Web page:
things are seldom optimum. The point is, balance disks and cores per node to avoid bottlenecks.

Of course, you may not get the optimum sustained read rate on each disk for any number of
reasons (limited controller bandwidth, disk contention, HDFS bottlenecks, etc.) So, having
more nodes is better, with data spread across more disks. If you get only 50 MB/s sustained,
then you need, say, 70 disks. If you have 16 cores per machine, and each can consume, say,
25 MB/s, then you can have 8 disks per machine for a total of 70 / 8 =  9 machines.

The point is, make some assumptions then test them. Use the results to work out an estimate
of the number of disks and cores. Use testing to refine from there.

- Paul


    On Tuesday, July 31, 2018, 2:12:17 AM PDT, Surneni Tilak <surneni.tilak@ericsson.com>
 Hi Abhishek,

Thanks for your response . I will try with the approach that you have suggested and come back
if I I need any further help.

Best regards,

-----Original Message-----
From: Abhishek Girish [mailto:agirish@apache.org]
Sent: Monday, July 30, 2018 9:43 PM
To: user <user@drill.apache.org>
Subject: Re: Drill Configuration Requirements To Query Data in Tera Bytes

Hey Tilak,

We don't have any official sizing guidelines - for planning a Drill cluster. A lot of it depends
on the type of queries being executed (simple look-ups vs complex joins), data format (columnar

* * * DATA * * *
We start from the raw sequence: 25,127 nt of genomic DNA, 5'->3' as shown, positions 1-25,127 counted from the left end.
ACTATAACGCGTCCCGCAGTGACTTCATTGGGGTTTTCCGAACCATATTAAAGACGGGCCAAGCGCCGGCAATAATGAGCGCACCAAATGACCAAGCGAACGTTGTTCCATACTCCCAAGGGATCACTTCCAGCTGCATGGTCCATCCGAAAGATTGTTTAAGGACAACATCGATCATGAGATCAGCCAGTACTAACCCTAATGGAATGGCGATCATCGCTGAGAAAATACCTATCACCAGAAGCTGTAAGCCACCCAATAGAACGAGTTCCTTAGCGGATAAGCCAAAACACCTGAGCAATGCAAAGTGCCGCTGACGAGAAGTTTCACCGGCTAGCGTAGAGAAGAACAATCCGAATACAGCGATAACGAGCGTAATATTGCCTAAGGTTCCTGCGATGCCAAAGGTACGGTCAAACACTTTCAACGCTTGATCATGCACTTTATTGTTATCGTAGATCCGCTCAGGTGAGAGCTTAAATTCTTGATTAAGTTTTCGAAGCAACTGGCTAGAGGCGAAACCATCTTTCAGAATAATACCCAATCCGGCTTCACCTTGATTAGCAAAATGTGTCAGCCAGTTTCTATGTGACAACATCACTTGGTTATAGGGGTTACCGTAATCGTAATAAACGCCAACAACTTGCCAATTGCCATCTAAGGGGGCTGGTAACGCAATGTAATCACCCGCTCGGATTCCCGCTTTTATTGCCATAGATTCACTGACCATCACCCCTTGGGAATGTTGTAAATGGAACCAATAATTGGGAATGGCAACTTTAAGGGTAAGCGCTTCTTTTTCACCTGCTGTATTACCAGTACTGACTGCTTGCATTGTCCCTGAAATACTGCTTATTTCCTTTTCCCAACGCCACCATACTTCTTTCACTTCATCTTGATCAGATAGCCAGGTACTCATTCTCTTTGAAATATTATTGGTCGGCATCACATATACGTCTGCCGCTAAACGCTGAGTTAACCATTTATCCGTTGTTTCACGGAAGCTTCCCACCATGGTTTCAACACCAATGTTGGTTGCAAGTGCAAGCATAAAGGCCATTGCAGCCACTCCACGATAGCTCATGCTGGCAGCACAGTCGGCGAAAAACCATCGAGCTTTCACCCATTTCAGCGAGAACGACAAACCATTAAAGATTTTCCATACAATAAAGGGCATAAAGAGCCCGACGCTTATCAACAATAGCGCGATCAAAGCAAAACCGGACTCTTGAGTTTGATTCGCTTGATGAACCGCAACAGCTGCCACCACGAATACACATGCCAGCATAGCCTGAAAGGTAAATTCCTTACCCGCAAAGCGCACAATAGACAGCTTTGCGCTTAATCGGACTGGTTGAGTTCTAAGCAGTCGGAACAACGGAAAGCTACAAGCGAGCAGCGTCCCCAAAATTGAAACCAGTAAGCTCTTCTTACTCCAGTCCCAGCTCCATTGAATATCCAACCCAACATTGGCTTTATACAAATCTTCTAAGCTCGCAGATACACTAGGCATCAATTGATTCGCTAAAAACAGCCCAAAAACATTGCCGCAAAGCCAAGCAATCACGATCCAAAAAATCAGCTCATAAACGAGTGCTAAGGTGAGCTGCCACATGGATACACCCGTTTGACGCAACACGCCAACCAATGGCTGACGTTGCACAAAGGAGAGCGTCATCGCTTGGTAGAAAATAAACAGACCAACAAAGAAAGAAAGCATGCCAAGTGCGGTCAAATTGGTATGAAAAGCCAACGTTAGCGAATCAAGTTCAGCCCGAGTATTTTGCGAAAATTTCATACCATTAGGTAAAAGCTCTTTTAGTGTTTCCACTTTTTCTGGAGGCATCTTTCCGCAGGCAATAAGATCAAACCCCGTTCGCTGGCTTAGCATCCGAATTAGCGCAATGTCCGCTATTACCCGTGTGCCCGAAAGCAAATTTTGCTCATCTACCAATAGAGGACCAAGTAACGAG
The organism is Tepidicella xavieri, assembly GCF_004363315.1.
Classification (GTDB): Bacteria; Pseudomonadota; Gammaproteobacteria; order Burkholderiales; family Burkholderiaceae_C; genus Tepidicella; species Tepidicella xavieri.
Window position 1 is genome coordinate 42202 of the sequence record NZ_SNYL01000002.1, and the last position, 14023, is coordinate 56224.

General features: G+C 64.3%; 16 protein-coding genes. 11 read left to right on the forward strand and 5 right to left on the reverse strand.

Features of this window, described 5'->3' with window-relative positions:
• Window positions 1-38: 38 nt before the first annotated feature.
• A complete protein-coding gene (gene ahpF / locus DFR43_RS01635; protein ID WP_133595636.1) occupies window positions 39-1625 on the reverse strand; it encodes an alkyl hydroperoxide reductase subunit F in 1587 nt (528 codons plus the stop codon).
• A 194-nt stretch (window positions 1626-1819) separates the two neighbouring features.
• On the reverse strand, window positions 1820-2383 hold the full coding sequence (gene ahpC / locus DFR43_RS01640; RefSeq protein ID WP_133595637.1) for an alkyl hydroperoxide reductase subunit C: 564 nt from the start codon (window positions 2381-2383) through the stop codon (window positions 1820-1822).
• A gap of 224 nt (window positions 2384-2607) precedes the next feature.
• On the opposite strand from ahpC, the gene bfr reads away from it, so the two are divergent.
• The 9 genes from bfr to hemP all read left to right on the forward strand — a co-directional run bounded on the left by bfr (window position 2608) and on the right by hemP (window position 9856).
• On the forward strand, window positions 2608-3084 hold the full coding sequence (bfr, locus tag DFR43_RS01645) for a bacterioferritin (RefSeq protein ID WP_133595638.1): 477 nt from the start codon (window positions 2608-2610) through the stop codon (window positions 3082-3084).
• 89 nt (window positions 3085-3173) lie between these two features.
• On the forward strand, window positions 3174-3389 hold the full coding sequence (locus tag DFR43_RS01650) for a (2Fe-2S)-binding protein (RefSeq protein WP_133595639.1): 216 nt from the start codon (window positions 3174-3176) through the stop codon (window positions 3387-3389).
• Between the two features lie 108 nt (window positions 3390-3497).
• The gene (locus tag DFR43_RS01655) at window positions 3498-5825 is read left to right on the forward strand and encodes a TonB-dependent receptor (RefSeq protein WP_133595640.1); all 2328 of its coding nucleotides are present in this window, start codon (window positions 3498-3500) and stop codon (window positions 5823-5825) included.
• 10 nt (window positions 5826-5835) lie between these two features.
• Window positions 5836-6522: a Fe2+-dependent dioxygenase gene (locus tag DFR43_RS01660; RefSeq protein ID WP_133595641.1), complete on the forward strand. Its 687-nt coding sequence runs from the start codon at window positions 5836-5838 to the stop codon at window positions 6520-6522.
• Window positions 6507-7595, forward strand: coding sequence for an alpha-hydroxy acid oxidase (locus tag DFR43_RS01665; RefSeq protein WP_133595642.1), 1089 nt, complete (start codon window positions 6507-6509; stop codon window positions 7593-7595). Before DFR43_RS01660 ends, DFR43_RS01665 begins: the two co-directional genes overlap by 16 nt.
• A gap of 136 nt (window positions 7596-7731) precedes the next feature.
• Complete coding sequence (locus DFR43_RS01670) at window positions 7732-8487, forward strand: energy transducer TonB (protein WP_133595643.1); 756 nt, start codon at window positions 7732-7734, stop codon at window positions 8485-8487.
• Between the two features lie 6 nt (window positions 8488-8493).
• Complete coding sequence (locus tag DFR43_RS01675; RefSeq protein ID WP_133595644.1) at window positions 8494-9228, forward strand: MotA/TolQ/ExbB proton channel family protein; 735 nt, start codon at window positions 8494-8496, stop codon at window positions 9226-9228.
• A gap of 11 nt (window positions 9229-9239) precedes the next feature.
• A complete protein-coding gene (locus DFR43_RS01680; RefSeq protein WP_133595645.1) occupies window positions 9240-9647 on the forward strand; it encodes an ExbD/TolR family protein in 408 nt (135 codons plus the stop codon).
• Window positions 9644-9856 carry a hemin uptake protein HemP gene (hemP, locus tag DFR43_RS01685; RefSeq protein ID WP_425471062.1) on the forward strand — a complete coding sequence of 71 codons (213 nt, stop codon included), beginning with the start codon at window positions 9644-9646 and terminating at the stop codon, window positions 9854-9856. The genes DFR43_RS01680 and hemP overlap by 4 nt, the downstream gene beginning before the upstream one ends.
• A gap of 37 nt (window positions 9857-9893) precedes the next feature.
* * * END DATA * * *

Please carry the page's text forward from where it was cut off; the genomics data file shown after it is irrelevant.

data such as Parquet shows best performance), and system load (running a single query on nodes
dedicated for Drill).

It also depends on the type of machines you have - for example with beefy nodes with lots
of RAM and CPU, you'll need fewer number of nodes running Drill.

I would recommend getting started with a 4-10 node cluster with a good amount of memory you
can spare. And based on the results try and figure out your own sizing guideline (either to
add more nodes or increase memory [1]).

If you share more details, it could be possible to suggest more.

[1] http://drill.apache.org/docs/configuring-drill-memory/

On Mon, Jul 30, 2018 at 1:57 AM Surneni Tilak <surneni.tilak@ericsson.com>

> Hi Team,
> May I know the ideal configuration requirements to query data of size
> 10 TB with query time under 5 minutes. Please suggest me regarding the 
> number of Drilbits that I have to use and the RAM(Direct-Memory  &
> Heap_Memory) that each drill bit should consists of to complete the 
> queries within the desired time.
> Best regards,
> _________
> Tilak